1. R. Hamilton says:

            FWIW, GM actually does make some cars that are (for their category) fuel efficient. The LS-1 engine and successors are a rather impressive small-block V8; my ’02 Trans Am could exceed 160MPH if my nerves could, but at more reasonable speeds gets nearly 30MPG highway. In sixth gear at sleepy speeds like 55MPH, it’s little more than idling.

            I see the lobbying a little differently. If I were running a business, I wouldn’t want to be told anything more than to be honest with my customers; _if_ I choose to have my products evaluated, have them evaluated according to standards and make no substantive claims about the product that can’t be backed up. That’s it. Don’t tell me whether to put money into safety vs fuel economy vs profits vs paying off smelly unions vs anything else. Seller be honest, buyer beware. The moment you tell me how to run my business, I’ll be telling you to tell me only what I want to do anyway…and probably to do worse to my competitors. Self-defense, pure and simple. To minimize lobbying, minimize anything worth lobbying _for_: regulations, government contracts, tax breaks OR shelter from punitive taxes, etc. A _few_ (compared to what we have) regulations and government contracts are necessary; using the tax system to reward or discourage behavior is not. _Everything_ has unintended consequences. The least intervention will have the least of those, and the most obvious. What brings politicians down? Not the shady things they do, but the cover-up. Do as little as possible, and do it as transparently as possible.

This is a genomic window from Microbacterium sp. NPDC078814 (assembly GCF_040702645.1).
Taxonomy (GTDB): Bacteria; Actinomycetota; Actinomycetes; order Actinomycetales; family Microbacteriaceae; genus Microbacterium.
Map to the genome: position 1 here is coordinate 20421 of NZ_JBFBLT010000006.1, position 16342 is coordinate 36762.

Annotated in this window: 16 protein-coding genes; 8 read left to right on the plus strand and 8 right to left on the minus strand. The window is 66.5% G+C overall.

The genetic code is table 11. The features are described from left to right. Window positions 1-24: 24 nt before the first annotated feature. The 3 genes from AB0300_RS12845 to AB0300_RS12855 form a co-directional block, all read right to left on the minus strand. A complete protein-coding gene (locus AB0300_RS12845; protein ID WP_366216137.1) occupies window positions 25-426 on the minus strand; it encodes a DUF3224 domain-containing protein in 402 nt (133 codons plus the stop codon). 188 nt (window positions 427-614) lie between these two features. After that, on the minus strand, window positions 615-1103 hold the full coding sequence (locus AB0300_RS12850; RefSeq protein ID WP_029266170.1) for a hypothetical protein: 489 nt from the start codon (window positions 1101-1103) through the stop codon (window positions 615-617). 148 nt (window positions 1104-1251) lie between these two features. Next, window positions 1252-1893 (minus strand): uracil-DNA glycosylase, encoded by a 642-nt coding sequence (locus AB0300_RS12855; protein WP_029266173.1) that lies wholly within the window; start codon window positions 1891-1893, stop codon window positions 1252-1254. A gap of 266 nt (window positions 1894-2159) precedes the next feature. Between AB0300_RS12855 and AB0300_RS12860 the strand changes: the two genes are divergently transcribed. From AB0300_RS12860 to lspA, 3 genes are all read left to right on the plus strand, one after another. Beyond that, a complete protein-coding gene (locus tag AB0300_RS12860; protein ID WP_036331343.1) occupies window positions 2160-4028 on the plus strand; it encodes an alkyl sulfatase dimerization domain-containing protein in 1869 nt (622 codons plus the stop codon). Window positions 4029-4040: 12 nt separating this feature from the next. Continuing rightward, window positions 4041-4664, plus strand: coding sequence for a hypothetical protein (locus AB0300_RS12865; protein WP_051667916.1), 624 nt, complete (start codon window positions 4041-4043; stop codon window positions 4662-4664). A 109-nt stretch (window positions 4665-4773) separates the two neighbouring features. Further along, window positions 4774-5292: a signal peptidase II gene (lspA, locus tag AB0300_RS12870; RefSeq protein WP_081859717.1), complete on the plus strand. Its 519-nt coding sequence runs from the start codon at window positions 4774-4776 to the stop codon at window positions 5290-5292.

ALL power over others is evil. But those who offer to solve every problem are the worst. Those who at least _know_ that their use of power is also evil and seek to do the least harm with it, should be re-elected, once. The rest should never be elected at all.